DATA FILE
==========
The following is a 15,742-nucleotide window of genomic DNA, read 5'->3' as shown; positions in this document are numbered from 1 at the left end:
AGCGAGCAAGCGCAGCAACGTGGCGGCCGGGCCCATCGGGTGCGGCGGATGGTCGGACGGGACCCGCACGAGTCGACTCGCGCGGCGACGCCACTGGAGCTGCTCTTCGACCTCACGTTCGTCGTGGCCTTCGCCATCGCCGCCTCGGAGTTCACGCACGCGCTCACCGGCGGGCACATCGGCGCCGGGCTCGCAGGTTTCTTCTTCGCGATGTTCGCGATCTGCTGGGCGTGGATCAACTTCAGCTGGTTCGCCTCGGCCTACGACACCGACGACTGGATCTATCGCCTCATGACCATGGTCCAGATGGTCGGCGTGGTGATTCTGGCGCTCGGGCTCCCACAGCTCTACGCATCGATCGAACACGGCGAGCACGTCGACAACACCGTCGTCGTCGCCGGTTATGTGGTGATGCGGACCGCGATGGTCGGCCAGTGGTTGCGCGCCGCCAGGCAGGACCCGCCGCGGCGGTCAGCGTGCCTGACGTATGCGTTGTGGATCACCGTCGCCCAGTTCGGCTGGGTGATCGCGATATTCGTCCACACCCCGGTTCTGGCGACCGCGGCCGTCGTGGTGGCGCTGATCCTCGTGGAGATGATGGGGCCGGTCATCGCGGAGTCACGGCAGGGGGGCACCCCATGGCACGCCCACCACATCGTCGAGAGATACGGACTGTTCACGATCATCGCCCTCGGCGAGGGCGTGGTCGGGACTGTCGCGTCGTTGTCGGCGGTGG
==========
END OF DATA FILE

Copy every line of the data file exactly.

The following is a 15,742-nucleotide window of genomic DNA, read 5'->3' as shown; positions in this document are numbered from 1 at the left end:
AGCGAGCAAGCGCAGCAACGTGGCGGCCGGGCCCATCGGGTGCGGCGGATGGTCGGACGGGACCCGCACGAGTCGACTCGCGCGGCGACGCCACTGGAGCTGCTCTTCGACCTCACGTTCGTCGTGGCCTTCGCCATCGCCGCCTCGGAGTTCACGCACGCGCTCACCGGCGGGCACATCGGCGCCGGGCTCGCAGGTTTCTTCTTCGCGATGTTCGCGATCTGCTGGGCGTGGATCAACTTCAGCTGGTTCGCCTCGGCCTACGACACCGACGACTGGATCTATCGCCTCATGACCATGGTCCAGATGGTCGGCGTGGTGATTCTGGCGCTCGGGCTCCCACAGCTCTACGCATCGATCGAACACGGCGAGCACGTCGACAACACCGTCGTCGTCGCCGGTTATGTGGTGATGCGGACCGCGATGGTCGGCCAGTGGTTGCGCGCCGCCAGGCAGGACCCGCCGCGGCGGTCAGCGTGCCTGACGTATGCGTTGTGGATCACCGTCGCCCAGTTCGGCTGGGTGATCGCGATATTCGTCCACACCCCGGTTCTGGCGACCGCGGCCGTCGTGGTGGCGCTGATCCTCGTGGAGATGATGGGGCCGGTCATCGCGGAGTCACGGCAGGGGGGCACCCCATGGCACGCCCACCACATCGTCGAGAGATACGGACTGTTCACGATCATCGCCCTCGGCGAGGGCGTGGTCGGGACTGTCGCGTCGTTGTCGGCGGTGG